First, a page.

The Betrayal by Kate Furnivall, a historical fiction book based just before the Second World War with a female lead, has so many twists and turns that you can’t help but be on the edge of your seat as you turn from one page to the next.
Having a story that revolves around a female lead isn’t that unusual in the fiction world but it is always refreshing to encounter a female lead that is a strong character with a complex background and thoughts throughout the entire book rather than just becoming another emotional stereotypical woman with nothing more than romance on her mind. There isn’t even just one strong woman in the shape of Romaine, a pilot attempting to help protect Spain from the fascist regime strangling it, but two with her twin sister Florence trying to carefully balance a life that provides her safety whilst also seeking to protect her sister and figure out what was the best for those around her and her beloved France.
Whilst the twins seemed to have such polar opposite views on the political state of the world changing around them they were tied by a common factor of having to create a story about how their father met his grizzly end in the study; one desperate to believe that they could not possibly be a killer and the other desperate to keep the truth hidden. With such a dark secret in the past one went about life with a weight of guilt, trying to fix the wrongs that her sister made her believe she had committed and accept the cover up that seen a man executed for it, and the other prayed the other would never start to remember or question what actually happened that day.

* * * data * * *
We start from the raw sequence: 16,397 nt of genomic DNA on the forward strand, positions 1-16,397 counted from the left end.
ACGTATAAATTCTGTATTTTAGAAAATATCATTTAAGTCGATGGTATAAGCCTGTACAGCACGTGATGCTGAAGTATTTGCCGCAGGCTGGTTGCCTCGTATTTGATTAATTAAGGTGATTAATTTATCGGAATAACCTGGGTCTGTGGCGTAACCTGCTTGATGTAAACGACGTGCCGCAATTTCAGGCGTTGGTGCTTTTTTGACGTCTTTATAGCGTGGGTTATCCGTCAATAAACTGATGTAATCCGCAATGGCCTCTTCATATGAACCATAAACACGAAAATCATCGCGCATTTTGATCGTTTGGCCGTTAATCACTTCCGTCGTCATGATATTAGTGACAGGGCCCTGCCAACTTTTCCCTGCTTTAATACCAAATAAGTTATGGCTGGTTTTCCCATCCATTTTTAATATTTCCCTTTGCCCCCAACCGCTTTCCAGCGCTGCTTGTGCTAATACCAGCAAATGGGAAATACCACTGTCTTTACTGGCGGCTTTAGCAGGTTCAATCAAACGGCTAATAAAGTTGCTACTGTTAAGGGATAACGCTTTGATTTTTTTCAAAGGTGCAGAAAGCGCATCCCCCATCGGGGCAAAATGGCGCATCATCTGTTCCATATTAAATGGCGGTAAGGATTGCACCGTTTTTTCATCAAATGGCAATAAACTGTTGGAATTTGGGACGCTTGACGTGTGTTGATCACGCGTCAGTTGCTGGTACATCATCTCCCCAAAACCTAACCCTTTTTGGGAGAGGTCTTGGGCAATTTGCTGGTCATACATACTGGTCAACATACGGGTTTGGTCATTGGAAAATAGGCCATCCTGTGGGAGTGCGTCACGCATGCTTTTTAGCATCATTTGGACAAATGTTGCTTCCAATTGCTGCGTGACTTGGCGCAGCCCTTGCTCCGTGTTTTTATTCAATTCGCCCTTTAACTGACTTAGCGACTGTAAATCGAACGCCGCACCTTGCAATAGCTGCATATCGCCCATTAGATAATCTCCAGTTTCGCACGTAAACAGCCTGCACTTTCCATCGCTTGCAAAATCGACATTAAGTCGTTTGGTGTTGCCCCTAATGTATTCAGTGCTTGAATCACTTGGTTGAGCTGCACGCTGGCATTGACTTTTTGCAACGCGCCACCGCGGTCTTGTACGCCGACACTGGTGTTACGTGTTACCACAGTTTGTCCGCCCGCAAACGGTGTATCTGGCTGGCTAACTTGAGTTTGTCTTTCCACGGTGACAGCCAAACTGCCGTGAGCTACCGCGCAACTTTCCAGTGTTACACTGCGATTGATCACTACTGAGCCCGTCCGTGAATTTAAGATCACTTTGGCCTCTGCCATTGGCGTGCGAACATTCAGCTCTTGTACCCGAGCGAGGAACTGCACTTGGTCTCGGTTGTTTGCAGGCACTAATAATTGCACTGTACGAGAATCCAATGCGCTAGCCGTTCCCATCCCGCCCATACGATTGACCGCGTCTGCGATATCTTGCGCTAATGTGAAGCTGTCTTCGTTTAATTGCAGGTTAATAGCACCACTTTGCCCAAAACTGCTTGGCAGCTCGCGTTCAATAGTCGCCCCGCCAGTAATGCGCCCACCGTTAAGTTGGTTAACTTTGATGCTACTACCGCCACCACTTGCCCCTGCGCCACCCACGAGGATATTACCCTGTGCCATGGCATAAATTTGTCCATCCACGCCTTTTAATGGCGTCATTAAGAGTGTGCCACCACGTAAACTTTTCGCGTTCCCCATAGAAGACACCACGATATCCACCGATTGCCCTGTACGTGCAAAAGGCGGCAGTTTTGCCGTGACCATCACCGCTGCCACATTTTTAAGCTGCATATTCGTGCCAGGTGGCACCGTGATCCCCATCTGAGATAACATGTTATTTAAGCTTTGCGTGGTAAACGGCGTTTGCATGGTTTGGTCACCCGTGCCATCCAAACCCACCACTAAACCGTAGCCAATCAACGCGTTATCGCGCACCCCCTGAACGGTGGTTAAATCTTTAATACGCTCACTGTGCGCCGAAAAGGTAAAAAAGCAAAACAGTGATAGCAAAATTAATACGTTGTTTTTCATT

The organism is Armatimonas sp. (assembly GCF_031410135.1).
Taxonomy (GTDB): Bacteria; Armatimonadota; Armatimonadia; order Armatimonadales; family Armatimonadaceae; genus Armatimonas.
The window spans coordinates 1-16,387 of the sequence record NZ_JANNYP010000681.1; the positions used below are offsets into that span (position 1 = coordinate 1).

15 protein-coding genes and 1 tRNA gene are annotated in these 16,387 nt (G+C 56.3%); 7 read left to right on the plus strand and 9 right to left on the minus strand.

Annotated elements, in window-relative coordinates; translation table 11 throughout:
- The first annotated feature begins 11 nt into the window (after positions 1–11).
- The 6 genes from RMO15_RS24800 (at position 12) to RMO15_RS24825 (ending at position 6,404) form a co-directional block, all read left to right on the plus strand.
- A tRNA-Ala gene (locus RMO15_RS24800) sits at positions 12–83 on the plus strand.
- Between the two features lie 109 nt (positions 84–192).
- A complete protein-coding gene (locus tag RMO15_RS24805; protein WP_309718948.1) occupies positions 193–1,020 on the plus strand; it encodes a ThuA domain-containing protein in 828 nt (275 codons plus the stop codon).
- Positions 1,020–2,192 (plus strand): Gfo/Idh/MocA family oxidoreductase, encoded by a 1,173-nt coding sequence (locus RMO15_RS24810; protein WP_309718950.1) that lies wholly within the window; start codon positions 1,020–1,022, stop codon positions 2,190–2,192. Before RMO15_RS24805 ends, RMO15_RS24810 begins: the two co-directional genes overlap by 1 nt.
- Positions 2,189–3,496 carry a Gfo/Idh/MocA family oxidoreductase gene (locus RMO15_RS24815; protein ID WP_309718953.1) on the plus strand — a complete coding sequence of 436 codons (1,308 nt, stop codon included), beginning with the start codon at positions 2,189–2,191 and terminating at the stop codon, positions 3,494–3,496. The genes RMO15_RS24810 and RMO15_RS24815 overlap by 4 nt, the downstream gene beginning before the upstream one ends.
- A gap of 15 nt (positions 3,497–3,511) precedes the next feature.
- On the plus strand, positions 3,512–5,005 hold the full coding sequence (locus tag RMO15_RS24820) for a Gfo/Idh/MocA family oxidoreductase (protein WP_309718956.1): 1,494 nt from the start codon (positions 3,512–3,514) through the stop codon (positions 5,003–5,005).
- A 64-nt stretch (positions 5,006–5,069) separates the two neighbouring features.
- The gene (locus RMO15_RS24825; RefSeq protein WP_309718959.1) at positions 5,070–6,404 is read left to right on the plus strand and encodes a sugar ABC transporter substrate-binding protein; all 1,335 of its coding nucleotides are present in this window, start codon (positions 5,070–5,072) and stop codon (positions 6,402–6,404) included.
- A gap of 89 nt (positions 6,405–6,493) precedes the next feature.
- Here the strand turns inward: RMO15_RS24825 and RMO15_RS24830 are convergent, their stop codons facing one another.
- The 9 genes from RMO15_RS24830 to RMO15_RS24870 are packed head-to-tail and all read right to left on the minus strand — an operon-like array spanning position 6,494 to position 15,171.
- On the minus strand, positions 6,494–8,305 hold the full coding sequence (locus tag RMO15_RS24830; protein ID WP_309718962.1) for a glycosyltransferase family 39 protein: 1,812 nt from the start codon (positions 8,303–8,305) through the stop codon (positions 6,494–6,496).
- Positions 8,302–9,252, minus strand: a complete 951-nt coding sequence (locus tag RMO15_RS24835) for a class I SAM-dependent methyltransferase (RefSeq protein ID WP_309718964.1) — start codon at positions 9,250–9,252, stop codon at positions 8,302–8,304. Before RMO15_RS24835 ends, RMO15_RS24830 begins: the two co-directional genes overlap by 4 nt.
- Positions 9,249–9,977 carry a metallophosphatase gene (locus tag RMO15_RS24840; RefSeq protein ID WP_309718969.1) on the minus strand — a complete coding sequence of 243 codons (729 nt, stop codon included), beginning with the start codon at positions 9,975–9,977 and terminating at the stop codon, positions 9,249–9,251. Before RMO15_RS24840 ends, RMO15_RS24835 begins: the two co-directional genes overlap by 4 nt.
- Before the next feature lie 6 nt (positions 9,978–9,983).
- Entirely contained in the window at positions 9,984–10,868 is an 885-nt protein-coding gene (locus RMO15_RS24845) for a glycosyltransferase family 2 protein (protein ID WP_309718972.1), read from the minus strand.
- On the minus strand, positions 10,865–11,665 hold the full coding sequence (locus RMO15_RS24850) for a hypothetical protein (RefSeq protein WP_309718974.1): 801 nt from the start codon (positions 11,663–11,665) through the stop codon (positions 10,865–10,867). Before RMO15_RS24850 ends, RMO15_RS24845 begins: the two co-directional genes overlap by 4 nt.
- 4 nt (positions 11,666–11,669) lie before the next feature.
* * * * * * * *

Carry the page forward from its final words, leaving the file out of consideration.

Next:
As the Second World War quickly approaches it is impossible for Romaine to not focus on the past, the increasing number of secretive French and German diplomats around her and the turmoil that was occurring in her underground group trying to aid the Spanish from falling into the hands of fascism. It was increasingly obvious to Romaine that Florence’s husband was aware of her secret missions, did not approve of them and wanted to do as much as possible to keep Romaine out of the family life but the further into the plot the reader falls the more apparent it becomes that there are deeper reasons to this than him simply being a French diplomat trying to steer clear of a war with the Germans.
A bit of romance creeps into the daily life of Romaine but just like everything else in her life it is far from simple and puts her further into harms way as it directly connects her with a known private runway owner who is being traced for suspicious flying activity back and forth to the south of France. And this could romance could have caused them both to have their life cut short, on a train back towards Paris, if it wasn’t for a fluke of meeting a famous eccentric American lady along the way.
The story is incredibly well written and captivates the reader throughout. It is not so much a happy ending, in the sense of what you want to happen, but it is an ending that still brings a smile to the face and is one that certainly fits the plot and does not cause any disappointment. This is certainly a well-researched and carefully choreographed book that I would happily recommend to people that like political historical fiction and, as my first encounter of Kate Furnivall, it has made me want to pick up more of the authors books to dive into as well.
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